At the toe of the boot there is a massive, thick rubber toe guard sewn to the leather upper. This is really nice and helpful if you’re like me and like to kick things into place with your boots. It’s also beneficial if you spend a lot of time on your knees scraping the toes of your boots around at work.

Welted or Glued?

Boot Barn has it listed as an “leather wheeled welt”. I inquired with Boot Barn about the welt because I wanted to know for sure if  the welt was real, however I haven’t received any info from them at the time of writing this review.  

I talked to my go-to cobbler for boot questions and upon further inspection, it looks like the welt is stitched to the upper but it isn’t a 360° welt because of glued portions of the outsole in the arch area. The outsole is solid rubber in the arch area and glued directly to the leather upper. This was done to create rigidity in  the boot while standing on ladder rungs, but it makes resoling it an iffy prospect.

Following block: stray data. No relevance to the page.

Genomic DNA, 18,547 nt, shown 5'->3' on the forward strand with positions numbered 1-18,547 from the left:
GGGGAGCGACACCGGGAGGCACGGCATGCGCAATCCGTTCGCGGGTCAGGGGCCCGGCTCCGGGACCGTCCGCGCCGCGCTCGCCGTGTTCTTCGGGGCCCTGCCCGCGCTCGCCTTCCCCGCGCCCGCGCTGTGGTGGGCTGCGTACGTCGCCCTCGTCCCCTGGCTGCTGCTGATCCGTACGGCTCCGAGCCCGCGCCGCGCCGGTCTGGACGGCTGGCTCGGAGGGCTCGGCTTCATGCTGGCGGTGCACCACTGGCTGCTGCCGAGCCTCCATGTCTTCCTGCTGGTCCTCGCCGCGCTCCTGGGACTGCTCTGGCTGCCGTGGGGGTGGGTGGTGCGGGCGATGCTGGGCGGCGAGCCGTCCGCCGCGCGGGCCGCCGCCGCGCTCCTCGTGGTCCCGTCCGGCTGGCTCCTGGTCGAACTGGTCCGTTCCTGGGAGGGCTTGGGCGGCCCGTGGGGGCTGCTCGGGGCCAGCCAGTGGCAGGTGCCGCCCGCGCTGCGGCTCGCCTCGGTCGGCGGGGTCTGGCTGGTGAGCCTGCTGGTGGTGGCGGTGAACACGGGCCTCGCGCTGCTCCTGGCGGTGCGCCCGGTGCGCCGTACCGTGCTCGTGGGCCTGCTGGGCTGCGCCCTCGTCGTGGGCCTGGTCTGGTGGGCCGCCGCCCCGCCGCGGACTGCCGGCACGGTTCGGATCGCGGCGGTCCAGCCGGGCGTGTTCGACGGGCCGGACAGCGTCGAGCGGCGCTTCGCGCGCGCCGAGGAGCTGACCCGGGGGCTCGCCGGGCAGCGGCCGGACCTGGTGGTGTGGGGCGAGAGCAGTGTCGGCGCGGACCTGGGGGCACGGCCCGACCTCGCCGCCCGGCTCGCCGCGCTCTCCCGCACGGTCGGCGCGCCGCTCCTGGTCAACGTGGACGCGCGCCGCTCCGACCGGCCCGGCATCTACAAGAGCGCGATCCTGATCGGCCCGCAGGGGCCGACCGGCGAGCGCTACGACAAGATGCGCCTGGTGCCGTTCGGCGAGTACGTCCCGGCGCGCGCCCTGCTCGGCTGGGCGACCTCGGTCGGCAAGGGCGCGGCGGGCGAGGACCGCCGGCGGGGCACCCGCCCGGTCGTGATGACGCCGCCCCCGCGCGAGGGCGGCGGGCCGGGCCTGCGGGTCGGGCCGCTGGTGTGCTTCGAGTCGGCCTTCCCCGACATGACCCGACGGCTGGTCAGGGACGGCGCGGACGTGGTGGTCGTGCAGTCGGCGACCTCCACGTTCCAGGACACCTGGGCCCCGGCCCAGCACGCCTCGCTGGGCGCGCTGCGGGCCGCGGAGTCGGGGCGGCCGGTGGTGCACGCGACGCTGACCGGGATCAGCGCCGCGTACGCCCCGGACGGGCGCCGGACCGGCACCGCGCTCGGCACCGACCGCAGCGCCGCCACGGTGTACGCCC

hawx legion boots sole

Outsole construction

The outsole on the Hawx Legion is a combo between a thick compression molded midsole and a thinner solid rubber outsole. It’s kinda similar to the Brunt Marin outsole, except the Hawx Legion midsole is much squishier and has more give, making it pretty comfortable under foot while walking.

Gusseted Tongue

The tongue is made out of suede and is gusseted high enough up you won’t have to worry about anything getting in the boots, and it should provide some protection if you step in a deep puddle. Note that the boot is accurately marketed as fully waterproof.

hawx legion boots rear view

Hawx Legion Safety Features

Now that we know how the boot is built. Let’s look at what they offer to appease the safety man’s checklist or your employer’s insurance policy. Besides, it’s important to know if a pair of boots will keep your feet safe.

Safety Toe

The Hawx Legion has a “Nano Composite Safety Toe” that meets ASTM requirements for impact and compression resistance. It’s ASTM F2413, which covers the minimum design, performance, testing, labeling, and classification requirements for footwear designed to protect against a variety of workplace hazards.

Electric shock Resistance 

They also meet the ASTM requirements for shock resistance, meaning, they can  withstand 18,000 volts at 60hz for 1 minute without any current overflow or leakage in excess of 1milliampere.

Puncture Resistance